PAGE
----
Opportunity in functional foods market
The health benefits of Marlborough salmon, mussels and seaweed could be valuable in the high value functional food market, a visiting scientist says.
Riddet Institute general manager Mark Ward said in Blenheim yesterday the market, which includes dietary supplements and nutraceuticals, is worth US$80 billion (NZ$97b) a year and growing 8 to 10 per cent annually.
With expertise in forestry, dairy, meat, seafood and arable foods, and innovative ideas and scientific research, New Zealand had the ability to substantially grow its economy, he said.
"We need more diversity and variety and a synergy between industries.
"We have the capability and a proven history in lamb, dairy, kiwifruit, deer, wine and - believe it or not - carrot and radish seeds."
Mr Ward was joined by Grow Wellington science and technology general manager Adrian Gregory and Marlborough District Council strategic planning and economic development manager Neil Henry to talk at the Marlborough Research Centre about New Zealand's economic opportunities.
The value of agri-food exports was $20b in 2009, and the Government wanted to increase it to $58b by 2025 as part of its growth agenda, he said.
The emerging economies of China, Indonesia, India, Brazil and Turkey held opportunities for innovative high-value functional foods.
The wine industry was New Zealand's leader at tapping into many of these markets, he said.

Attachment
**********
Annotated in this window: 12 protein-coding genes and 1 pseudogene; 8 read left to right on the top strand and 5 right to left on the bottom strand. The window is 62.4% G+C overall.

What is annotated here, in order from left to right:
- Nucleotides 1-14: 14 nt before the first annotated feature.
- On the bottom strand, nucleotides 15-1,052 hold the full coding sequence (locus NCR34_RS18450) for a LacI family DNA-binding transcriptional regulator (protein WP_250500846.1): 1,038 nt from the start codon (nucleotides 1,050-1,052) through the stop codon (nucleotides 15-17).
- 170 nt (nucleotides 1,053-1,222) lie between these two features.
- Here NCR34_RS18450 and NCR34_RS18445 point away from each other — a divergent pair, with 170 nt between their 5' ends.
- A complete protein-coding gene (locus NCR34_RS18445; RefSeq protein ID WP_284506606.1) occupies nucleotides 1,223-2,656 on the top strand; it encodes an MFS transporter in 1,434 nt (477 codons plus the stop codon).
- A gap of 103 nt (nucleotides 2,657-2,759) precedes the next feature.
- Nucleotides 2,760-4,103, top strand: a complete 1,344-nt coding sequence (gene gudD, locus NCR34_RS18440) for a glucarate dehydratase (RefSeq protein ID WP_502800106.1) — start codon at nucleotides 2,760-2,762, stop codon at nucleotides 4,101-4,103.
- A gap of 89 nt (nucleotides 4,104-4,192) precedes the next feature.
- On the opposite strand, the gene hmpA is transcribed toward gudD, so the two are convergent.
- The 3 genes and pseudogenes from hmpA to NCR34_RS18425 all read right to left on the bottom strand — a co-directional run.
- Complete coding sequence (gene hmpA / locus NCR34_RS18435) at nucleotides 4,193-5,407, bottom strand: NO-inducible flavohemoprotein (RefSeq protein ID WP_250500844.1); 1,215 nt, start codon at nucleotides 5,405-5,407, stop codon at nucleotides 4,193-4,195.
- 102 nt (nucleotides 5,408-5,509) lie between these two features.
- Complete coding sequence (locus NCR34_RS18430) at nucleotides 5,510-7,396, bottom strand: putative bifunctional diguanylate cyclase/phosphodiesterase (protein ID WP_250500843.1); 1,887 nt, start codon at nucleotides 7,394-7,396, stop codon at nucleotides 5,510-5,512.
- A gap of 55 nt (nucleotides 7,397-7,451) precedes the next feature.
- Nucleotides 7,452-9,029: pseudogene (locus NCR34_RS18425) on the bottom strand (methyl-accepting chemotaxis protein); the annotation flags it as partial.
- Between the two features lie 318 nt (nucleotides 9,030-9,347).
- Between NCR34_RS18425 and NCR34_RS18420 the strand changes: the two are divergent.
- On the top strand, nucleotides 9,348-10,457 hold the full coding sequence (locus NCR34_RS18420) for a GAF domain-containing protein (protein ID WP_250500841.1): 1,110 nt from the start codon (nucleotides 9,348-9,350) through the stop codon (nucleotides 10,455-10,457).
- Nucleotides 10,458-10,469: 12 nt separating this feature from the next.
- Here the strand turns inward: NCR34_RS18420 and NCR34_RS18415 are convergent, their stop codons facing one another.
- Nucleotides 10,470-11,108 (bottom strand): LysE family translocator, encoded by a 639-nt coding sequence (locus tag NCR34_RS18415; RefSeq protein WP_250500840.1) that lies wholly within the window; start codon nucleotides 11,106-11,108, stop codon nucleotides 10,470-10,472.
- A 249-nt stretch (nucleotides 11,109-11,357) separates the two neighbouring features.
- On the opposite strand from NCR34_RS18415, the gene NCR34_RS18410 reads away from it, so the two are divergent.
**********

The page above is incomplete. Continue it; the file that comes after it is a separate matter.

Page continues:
"New Zealand's wine industry has a lot to teach other industries about breaking into emerging markets, marketing, branding and adding value to their products."
Challenges included a lack of investment in the research and development industry, access to capital, rising energy costs and volatile economic factors.
The Riddet Institute is a food science and health research centre whose science underpins the development of foods promoting health and wellness.
Its research reflected world- wide trends, with gut health and immunity in high demand, he said.
Functional foods were also going to be key for addressing the growing worldwide demand for protein products.
"We may not sell it as a leg of lamb or a steak in the future - it may be a seaweed, fungi, algae or even insects.
"It may be a bit off beam but it will be a case of making sure the world will have a supply of food."
The Marlborough Express